George Washington Papers

From George Washington to Robert Lewis, 29 April 1793

To Robert Lewis

Philadelphia April 29th 1793

Dear Sir

The Land which was given to me by my mother, or as Heir at law I am entitled to without1—I do, as I told you at Mt Vernon, make you a present of. It lyes near the Accoceek old Furnace and about eight miles from Falmouth on the Road leading to it containing, as I have generally understood, about 400 Acres of the most valuable Pine in that part of the Country; but which, as I have been informed, has been much pillaged by Trespassers. When you can ascertain the bounds by a Survey thereof for I have no Papers to aid you in doing it I shall be ready to convey to you my Right.2

I repeat my wish that you would attend to that small tract of mine on Potomac, abt a dozn miles above the town of Bath; & to the lots which I have in that place.3 And whensoever you may be in Winchester, I request you will make particular enquiry into the condition of a lot which I have in that town, & an out lot belonging to it in the Common adjoining thereto; & know if some advantage cannot be made of them—The Number of either I am unable to give, unless I was at Mount Vernon; but the enclosed letter contains the most recent information of the town Lot.4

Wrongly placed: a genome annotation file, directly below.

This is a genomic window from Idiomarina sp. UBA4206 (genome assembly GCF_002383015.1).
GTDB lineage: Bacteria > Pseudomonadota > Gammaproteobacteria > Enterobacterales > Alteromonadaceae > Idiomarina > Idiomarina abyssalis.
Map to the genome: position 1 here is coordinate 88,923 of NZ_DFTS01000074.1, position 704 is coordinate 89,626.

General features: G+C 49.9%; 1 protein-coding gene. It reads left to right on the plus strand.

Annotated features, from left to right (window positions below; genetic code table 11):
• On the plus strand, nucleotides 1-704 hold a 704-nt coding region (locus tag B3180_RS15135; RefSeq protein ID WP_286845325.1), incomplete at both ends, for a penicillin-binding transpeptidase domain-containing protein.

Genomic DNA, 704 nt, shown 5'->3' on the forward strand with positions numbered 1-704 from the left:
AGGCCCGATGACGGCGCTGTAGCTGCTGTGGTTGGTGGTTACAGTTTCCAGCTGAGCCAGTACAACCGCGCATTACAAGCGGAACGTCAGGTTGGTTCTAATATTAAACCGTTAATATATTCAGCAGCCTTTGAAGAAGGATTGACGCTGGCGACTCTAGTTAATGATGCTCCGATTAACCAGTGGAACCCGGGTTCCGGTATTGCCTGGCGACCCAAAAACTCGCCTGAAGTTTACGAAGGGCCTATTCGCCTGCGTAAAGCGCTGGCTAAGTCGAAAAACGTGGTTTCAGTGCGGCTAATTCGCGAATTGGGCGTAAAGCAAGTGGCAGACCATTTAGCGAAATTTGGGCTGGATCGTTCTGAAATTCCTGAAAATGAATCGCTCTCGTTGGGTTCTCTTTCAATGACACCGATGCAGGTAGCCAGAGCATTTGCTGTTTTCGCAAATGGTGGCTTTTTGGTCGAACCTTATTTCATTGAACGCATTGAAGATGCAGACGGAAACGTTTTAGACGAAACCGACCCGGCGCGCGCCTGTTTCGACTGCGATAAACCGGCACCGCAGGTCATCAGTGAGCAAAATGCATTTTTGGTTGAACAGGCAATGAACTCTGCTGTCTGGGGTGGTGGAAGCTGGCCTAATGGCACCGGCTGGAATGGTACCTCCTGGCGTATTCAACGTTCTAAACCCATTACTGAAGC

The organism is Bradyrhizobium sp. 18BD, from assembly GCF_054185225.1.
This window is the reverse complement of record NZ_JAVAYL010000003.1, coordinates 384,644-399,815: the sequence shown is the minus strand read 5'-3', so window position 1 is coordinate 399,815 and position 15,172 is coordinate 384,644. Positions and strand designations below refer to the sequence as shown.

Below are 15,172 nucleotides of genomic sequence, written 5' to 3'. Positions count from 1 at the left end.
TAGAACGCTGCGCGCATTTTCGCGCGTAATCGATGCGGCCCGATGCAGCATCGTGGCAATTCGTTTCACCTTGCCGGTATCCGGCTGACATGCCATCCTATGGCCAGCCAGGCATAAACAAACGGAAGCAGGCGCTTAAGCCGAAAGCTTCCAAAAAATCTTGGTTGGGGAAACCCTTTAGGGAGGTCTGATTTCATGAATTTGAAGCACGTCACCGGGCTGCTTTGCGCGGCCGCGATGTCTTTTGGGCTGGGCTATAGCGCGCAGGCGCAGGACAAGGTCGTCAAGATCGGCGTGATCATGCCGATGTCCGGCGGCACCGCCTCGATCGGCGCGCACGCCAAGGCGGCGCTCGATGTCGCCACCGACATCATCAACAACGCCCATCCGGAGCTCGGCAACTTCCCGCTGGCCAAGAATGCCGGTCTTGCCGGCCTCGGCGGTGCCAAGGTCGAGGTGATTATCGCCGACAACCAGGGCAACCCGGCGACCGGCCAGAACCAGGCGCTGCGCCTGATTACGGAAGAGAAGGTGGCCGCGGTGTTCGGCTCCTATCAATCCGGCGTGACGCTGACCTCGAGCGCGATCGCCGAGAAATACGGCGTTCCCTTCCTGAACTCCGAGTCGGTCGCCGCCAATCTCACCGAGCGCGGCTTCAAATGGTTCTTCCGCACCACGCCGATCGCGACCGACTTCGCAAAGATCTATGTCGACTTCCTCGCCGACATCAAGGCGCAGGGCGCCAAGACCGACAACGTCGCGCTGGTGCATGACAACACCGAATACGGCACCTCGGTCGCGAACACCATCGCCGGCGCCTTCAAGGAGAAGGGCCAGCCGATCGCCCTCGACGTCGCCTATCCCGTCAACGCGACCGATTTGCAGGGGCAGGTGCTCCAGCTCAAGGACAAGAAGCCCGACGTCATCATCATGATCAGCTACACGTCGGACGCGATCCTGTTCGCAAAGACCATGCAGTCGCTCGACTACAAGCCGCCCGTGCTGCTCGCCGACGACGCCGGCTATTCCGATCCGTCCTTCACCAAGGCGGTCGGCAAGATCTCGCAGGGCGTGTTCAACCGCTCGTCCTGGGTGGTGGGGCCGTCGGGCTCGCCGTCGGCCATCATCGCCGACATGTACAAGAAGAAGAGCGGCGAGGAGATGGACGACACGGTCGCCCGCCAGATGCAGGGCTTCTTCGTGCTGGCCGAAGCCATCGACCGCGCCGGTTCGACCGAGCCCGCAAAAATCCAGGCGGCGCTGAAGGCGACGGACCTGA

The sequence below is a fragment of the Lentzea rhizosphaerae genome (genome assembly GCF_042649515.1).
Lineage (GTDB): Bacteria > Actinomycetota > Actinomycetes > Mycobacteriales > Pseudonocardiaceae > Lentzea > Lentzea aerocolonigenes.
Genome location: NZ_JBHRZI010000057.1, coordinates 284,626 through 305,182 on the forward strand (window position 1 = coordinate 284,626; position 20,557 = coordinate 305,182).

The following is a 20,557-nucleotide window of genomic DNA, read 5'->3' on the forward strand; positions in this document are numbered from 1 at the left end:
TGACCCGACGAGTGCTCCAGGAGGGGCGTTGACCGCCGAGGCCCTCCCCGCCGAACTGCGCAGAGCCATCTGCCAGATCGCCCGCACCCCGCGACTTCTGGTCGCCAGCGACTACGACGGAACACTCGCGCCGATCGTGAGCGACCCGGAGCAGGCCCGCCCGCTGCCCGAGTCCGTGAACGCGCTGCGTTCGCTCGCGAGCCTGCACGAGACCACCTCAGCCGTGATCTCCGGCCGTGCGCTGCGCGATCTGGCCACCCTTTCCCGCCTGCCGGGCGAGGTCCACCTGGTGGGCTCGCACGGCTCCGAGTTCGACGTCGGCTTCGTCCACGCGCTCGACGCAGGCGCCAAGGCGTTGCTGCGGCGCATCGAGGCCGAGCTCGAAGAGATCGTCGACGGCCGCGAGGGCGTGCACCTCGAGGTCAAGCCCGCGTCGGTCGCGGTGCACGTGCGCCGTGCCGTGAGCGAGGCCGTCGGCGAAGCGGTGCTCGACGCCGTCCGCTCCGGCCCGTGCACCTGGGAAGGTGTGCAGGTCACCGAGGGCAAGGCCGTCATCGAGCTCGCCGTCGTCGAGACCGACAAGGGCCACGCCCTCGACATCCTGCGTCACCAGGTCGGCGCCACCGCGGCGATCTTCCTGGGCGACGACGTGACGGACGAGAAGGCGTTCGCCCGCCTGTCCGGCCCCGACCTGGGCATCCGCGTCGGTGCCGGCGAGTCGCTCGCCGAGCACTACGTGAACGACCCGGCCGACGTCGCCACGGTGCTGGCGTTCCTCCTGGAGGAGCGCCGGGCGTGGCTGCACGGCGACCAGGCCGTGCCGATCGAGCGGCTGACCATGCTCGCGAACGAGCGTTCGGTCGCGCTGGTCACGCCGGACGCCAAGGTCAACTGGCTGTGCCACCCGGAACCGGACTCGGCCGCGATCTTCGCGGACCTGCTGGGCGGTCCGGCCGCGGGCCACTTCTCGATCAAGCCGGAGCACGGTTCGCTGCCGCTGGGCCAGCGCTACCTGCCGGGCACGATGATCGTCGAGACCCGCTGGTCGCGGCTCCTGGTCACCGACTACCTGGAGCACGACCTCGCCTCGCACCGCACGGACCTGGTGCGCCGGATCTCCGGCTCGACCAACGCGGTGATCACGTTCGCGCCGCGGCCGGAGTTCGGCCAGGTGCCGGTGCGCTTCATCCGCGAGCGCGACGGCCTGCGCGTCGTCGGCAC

Do you know whether Major Harrison went to Mount Vernon as you expected he would do? Or have you heard any thing further of his intentions, respecting his Land adjoining me. I do not wish you to appear forward in your Overtures to him, but wis⟨h⟩ notwithstanding to know what may be expected in this matter.5 Remember me to Mrs Lewis and be assured of the frien⟨d⟩ship & regard of Your Affecte Uncle

Go: W——n

ADfS, owned (1987) by Mr. S. Howard Goldman of Weston, Conn.; LB, DLC:GW.

1GW’s original version of the opening of the draft reads: “Having told you that the Land which has been given to me by my mother, or as Heir at law I am entitled to—no Deed having been made for it in ⟨illegible⟩ whilst she was living.”

2Accokeek ironworks in Stafford County, Va., was on land formerly owned by GW’s father.

3GW’s 240–acre tract in Hampshire County, Va., in present-day West Virginia, remained in his possession until his death in 1799, at which time it was valued at $3,600. GW also owned two adjoining lots in Bath, now Berkeley Springs, W.Va., that in 1799 were worth a total of $800 (Schedule of Property, enclosed in GW’s Last Will and Testament, 9 July 1799, and notes 5, 21; Diaries description begins Donald Jackson and Dorothy Twohig, eds. The Diaries of George Washington. 6 vols. Charlottesville, Va., 1976–79. description ends , 4:10–13, and note 2).

4GW’s lots in Winchester, Va., covered about 6½ acres and were valued at $400 in his will (Schedule of Property, 9 July 1799 and note 20; ibid., 517–18). Lewis was unable to visit these lots until late 1793 (Lewis to GW, 17 July). The enclosed letter has not been identified, but GW enclosed additional information on his Winchester lots in his letter to Lewis of 26–28 July 1793.

5For GW’s unsuccessful attempt to acquire land from his neighbor William B. Harrison, see GW to Lewis, 23 Dec. 1792, and enclosure, and GW to Lewis, 26–28 July 1793, Lewis to GW, 17 July 1793.

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